Icelandic singer and songwriter Laufey sings about the struggles of growing up, the fear of falling behind in life and in love, and learning to let go in her debut album, “Everything I know about Love.”
The album was released on Aug. 26.
Laufey expresses these themes with her signature sound — a warm, comforting blend of inspiration from jazz and classical music.
The album’s tracklist has twelve songs, each with distinct and emotional lyrics that resonate with Laufey’s listeners, as seen from the positive response to the album on Twitter.
On Oct. 14, the album’s deluxe edition was released, featuring three new songs.
Laufey captures the universal feelings shared by hopeless romantics everywhere with this song.
Although the lyrics depict an innocent love, they ultimately convey a tragic message. The spark of attraction she feels toward passing people in her day-to-day life will never develop into something more significant:
“Maybe we would have exchanged a few words / A fairytale moment could have occurred / But my beautiful stranger will have to remain / A stranger until I see him again.”
By the end of the song, Laufey is left yearning for a love like the ones she has seen in romance movies.
With soft, muted instrumentals and a soothing voice, she expresses the dejected feeling of what could have been, weaving her vivid fantasy of a beautiful love story with a stranger on the train.
Because of the quiet guitar in the background, the song sounds almost like a nostalgic lullaby — I’ll admit, I have dozed off a couple of times while listening to this song. It’s just that relaxing and comforting.
Compared to some of the other tracks on this album, “Valentine” is much more upbeat!
Here, the jazz elements in Laufey’s music style really shine through. I especially love the relaxing piano melody that is incorporated into the song.
“Valentine” is one of Laufey’s most well-known songs, and for good reason! It has the type of melody that can easily get stuck in your head. In fact, there have been many times where I have found myself humming the chorus when I should have been doing homework.
“‘Cause I think I’ve fallen in love this time,” Laufey sings. “I blinked and suddenly I had a Valentine.”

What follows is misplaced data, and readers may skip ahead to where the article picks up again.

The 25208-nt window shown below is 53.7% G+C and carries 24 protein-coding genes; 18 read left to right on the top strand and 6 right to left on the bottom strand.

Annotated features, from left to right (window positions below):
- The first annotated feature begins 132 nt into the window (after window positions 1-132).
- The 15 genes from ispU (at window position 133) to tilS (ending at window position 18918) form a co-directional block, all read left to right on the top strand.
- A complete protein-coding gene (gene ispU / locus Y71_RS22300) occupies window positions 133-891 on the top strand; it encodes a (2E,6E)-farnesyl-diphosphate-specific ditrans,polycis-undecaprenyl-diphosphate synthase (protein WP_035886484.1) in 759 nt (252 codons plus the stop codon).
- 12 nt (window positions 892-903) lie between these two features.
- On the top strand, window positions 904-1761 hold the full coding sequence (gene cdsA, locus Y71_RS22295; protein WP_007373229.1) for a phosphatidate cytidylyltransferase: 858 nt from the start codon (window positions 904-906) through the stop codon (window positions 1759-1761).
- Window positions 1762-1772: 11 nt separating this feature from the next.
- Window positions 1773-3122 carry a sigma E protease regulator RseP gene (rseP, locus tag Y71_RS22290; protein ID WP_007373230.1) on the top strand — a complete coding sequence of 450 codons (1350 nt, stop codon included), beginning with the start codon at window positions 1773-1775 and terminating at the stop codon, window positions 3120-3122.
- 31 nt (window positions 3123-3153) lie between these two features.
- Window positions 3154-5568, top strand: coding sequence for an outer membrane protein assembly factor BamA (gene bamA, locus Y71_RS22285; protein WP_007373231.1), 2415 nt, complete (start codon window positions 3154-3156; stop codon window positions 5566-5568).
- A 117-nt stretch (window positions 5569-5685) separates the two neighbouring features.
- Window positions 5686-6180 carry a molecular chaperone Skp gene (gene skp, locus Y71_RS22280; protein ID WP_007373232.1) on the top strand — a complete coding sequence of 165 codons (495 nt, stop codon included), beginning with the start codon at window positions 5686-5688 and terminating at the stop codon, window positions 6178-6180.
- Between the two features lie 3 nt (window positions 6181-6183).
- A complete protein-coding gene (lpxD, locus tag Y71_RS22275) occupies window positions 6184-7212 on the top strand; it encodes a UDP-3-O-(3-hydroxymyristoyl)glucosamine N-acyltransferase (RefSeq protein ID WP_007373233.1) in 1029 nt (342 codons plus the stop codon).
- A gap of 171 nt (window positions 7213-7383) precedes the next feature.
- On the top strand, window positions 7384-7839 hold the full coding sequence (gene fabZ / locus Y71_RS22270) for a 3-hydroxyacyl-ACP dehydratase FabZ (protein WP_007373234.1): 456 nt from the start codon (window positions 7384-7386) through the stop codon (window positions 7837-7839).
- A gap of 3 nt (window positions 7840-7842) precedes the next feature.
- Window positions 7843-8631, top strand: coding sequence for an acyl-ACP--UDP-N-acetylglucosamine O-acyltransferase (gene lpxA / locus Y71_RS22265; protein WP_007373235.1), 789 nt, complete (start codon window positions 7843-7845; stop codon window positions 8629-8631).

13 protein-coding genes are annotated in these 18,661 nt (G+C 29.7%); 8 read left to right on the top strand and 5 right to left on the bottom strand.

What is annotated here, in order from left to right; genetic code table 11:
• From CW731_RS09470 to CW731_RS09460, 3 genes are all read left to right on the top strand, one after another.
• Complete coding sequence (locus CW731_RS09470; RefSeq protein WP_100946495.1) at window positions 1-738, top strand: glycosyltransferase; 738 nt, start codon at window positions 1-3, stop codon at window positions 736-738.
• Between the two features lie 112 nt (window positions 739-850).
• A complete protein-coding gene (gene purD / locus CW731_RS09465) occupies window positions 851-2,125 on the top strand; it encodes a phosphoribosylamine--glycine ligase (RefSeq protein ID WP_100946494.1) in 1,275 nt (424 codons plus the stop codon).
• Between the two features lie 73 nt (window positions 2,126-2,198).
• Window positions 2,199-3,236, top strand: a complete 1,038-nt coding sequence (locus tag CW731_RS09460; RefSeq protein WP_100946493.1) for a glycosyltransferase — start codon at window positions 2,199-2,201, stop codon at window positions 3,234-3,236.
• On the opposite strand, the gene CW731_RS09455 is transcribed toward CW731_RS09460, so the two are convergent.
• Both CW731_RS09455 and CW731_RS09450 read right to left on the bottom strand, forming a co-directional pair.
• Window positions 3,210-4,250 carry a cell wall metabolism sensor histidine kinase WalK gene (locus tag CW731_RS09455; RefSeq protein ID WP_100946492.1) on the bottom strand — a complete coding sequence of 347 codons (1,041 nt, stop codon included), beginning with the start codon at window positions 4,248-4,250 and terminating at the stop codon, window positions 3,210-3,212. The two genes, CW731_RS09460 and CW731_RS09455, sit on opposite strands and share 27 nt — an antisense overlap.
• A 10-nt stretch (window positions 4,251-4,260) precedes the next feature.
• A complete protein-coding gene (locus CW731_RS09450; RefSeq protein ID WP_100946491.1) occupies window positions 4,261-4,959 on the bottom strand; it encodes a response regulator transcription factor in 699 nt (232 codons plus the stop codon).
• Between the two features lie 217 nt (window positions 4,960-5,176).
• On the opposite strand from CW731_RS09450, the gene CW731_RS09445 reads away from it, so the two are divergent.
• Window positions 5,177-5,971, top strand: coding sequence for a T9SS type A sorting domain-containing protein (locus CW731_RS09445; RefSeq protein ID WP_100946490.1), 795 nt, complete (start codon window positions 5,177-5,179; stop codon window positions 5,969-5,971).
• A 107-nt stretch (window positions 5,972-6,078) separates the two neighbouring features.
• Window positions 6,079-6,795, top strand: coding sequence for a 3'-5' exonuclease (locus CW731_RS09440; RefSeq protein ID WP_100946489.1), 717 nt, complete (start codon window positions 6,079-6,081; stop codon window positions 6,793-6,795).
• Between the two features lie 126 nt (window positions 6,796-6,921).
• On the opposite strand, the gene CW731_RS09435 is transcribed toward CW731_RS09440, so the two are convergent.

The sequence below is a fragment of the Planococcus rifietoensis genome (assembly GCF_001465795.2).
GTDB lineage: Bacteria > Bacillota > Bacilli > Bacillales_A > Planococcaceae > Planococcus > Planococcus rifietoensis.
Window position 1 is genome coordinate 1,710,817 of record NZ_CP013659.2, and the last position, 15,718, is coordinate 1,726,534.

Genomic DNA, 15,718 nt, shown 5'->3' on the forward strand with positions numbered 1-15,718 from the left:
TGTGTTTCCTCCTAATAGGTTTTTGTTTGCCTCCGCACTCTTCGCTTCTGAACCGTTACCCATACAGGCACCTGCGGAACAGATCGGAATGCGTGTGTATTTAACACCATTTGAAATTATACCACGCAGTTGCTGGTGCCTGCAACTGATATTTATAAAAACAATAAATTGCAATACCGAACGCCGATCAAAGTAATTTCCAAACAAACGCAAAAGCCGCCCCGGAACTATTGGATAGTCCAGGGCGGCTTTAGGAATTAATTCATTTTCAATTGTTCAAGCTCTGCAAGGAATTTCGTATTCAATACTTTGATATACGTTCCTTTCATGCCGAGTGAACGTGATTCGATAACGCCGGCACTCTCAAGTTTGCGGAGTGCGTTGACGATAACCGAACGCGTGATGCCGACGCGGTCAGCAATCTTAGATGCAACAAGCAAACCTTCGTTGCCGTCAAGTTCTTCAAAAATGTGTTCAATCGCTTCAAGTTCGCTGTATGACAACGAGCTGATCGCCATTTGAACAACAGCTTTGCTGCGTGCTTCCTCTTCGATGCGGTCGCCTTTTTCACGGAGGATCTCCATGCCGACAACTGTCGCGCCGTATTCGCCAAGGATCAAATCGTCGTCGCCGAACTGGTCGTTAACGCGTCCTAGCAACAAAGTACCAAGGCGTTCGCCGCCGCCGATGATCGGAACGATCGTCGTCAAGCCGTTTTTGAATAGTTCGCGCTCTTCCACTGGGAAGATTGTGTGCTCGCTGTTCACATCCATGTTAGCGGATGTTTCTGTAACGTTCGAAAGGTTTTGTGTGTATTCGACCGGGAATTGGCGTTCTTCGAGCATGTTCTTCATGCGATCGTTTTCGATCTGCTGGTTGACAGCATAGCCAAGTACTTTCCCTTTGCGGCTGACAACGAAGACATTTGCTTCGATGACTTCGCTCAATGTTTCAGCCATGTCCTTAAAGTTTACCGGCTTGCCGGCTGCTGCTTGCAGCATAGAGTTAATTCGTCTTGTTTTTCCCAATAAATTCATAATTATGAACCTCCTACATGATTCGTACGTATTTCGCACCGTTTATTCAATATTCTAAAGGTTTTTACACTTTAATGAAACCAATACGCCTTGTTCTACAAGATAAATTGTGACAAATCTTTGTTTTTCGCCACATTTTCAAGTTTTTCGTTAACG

The simplicity of the lyrics make them so charming and addictive to listen to.
“Dear Soulmate” is one of my favorite songs on this album. I truly felt moved by Laufey’s music.
Compared to most other mainstream female artists and singers, Laufey’s voice is a lot deeper and lower. Her voice is incredibly emotional and soulful, almost reminding me of a cello with its ability to convey a vast array of feelings, such as despair, sorrow, and hopefulness.
Also, Laufey’s talent at developing song lyrics continues to amaze me, no matter how many times I’ve listened to her music.
The lyrics for “Dear Soulmate” are written like a letter to her future soulmate, and they are filled with longing for that special someone.
For example, Laufey sings:
“Dear soulmate / Do you think of me? ‘Cause I do…One day I’ll give this song to you.”
The words she uses are the perfect combination of hope for the potential happiness that awaits her in the future and uncertainty of when she will finally meet her soulmate.
Listening to this song feels like the comfort of a soothing cup of tea on a winter’s day. Laufey always knows exactly how to personalize her songs, making “Dear Soulmate” especially, incredibly intimate.
Everything I Know About Love:
Although most of the songs in this album are more melancholy, “Everything I Know About Love” breaks this pattern with its positive, upbeat instrumentals. The lyrics still adhere to the theme of romance.
The song provides a nice, refreshing contrast in color with Laufey’s other works on the album, and it has the ability to instantly put me in a good mood.
When I listen to this song, I am reminded of walking through a bustling city, sipping coffee on a comfy shop couch and enjoying the little luxuries in life.
Now, it is my go-to song for when I go on walks or wake up in the morning and need to listen to something happy to start the day off right.
The only reason it isn’t ranked as high as some of the other songs on the album is because it feels different from Laufey’s usual style.
Although “Everything I Know About Love” still has jazz elements in the instrumentals, Laufey’s signature “jazzy pop” sound was missing for me.
By itself, it truly is a good song, but because this song is the title track of the album, I expected a lot. However, as much as I searched, I didn’t feel the same charm that normally attracts me to Laufey’s music.
“Night Light” is the most nostalgic song on the album, describing her childhood home and telling the story of her young memories.
The quiet piano, coupled with Laufey’s gentle, whisper-like, creates the perfect musical atmosphere to reflect on the tiny joys in childhood.
I love how the song was composed to sound like a lullaby because it feeds more into the childhood vision that Laufey saw.
Each vivid description adds more to the story being told through the lyrics, and they only make the song more emotional.
At the beginning of the song, Laufey describes the pathway she takes to get to her room:
“Up the staircase, first door to your left / Walls of white, a window, 10×10 / A treasure chest of everything I’ve ever known / Safe inside my childhood home.”
The subtle details that Laufey includes displays her fondness for the home that holds her childhood memories. Only one who has taken that path thousands of times would be able to describe it with such illustrative imagery.
I’m not graduating quite yet, but I can already imagine the nostalgia and reluctance to close the childhood chapter of my life and leave for college that I will experience.